MONDAY, Aug. 25, 2014 (HealthDay News) -- Electronic cigarettes should be subject to the same laws that apply to tobacco products, and the federal government should ban the marketing and sale of e-cigarettes to young people, a new American Heart Association policy statement says.
The group also called for thorough and continuous research on e-cigarette use, marketing and long-term health effects.
"Over the last 50 years, 20 million Americans died because of tobacco. We are fiercely committed to preventing the tobacco industry from addicting another generation of smokers," Nancy Brown, CEO of the American Heart Association (AHA), said in an association news release.
"Recent studies raise concerns that e-cigarettes may be a gateway to traditional tobacco products for the nation's youth, and could renormalize smoking in our society," Brown said. "These disturbing developments have helped convince the association that e-cigarettes need to be strongly regulated, thoroughly researched and closely monitored."
The recommendations were published Aug. 25 in the AHA journal Circulation.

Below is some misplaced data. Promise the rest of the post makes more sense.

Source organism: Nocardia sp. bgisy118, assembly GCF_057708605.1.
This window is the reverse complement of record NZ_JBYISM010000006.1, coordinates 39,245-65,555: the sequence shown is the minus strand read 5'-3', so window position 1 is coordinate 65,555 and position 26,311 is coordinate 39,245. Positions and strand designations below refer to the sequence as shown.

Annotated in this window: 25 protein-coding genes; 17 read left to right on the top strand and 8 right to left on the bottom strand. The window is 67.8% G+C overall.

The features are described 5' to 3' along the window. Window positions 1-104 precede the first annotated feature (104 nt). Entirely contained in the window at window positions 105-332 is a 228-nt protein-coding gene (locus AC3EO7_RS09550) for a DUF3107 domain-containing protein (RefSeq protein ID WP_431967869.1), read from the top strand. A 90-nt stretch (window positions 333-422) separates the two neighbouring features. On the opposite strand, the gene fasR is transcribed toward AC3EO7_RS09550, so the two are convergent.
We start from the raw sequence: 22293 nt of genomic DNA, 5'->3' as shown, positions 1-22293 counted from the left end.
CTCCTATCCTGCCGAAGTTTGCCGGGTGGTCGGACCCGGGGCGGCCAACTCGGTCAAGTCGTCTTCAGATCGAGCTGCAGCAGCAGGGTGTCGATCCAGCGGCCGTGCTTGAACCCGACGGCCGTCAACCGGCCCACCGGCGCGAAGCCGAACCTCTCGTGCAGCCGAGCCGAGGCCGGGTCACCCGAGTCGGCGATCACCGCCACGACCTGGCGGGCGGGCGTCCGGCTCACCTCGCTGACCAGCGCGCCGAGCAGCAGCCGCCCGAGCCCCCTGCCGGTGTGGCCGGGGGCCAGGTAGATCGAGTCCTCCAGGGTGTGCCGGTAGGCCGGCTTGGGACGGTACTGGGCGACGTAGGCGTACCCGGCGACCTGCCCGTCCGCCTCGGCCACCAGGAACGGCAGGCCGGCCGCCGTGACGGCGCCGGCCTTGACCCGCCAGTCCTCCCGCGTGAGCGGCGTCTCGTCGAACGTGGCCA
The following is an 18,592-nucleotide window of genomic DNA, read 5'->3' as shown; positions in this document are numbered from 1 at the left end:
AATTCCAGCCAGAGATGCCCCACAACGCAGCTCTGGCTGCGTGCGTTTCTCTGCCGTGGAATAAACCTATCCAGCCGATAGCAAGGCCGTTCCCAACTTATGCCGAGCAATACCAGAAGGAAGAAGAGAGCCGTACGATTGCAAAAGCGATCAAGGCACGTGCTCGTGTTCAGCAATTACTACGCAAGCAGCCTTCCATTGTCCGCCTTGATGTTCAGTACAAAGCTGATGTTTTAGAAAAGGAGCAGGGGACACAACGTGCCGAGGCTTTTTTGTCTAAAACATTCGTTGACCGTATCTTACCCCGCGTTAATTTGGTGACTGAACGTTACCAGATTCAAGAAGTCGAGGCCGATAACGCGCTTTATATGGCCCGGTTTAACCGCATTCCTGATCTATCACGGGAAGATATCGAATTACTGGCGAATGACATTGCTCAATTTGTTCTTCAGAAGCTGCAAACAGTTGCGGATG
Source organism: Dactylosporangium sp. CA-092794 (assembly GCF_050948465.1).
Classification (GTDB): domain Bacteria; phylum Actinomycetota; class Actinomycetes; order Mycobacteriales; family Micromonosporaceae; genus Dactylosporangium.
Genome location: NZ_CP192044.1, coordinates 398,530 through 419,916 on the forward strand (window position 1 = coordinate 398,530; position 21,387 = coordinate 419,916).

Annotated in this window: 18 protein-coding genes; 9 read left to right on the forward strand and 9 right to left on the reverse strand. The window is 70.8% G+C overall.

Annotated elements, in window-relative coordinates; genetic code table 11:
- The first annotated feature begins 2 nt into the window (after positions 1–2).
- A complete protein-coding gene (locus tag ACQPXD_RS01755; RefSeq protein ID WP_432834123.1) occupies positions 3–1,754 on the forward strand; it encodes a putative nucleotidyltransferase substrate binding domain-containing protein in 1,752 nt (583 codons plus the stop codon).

"E-cigarettes have caused a major shift in the tobacco-control landscape," statement author Aruni Bhatnagar, chair of cardiovascular medicine at the University of Louisville, said in the news release.
"It's critical that we rigorously examine the long-term impact of this new technology on public health, cardiovascular disease and stroke, and pay careful attention to the effect of e-cigarettes on adolescents," he urged.
The AHA noted that a recent study found that youth exposure to e-cigarette advertising rose 250 percent from 2011 to 2013, and now reaches roughly 24 million young people.
The U.S. Food and Drug Administration needs to immediately implement promised measures to regulate the marketing and sales of e-cigarettes, the AHA said.
"In the years since the FDA first announced it would assert its authority over e-cigaret
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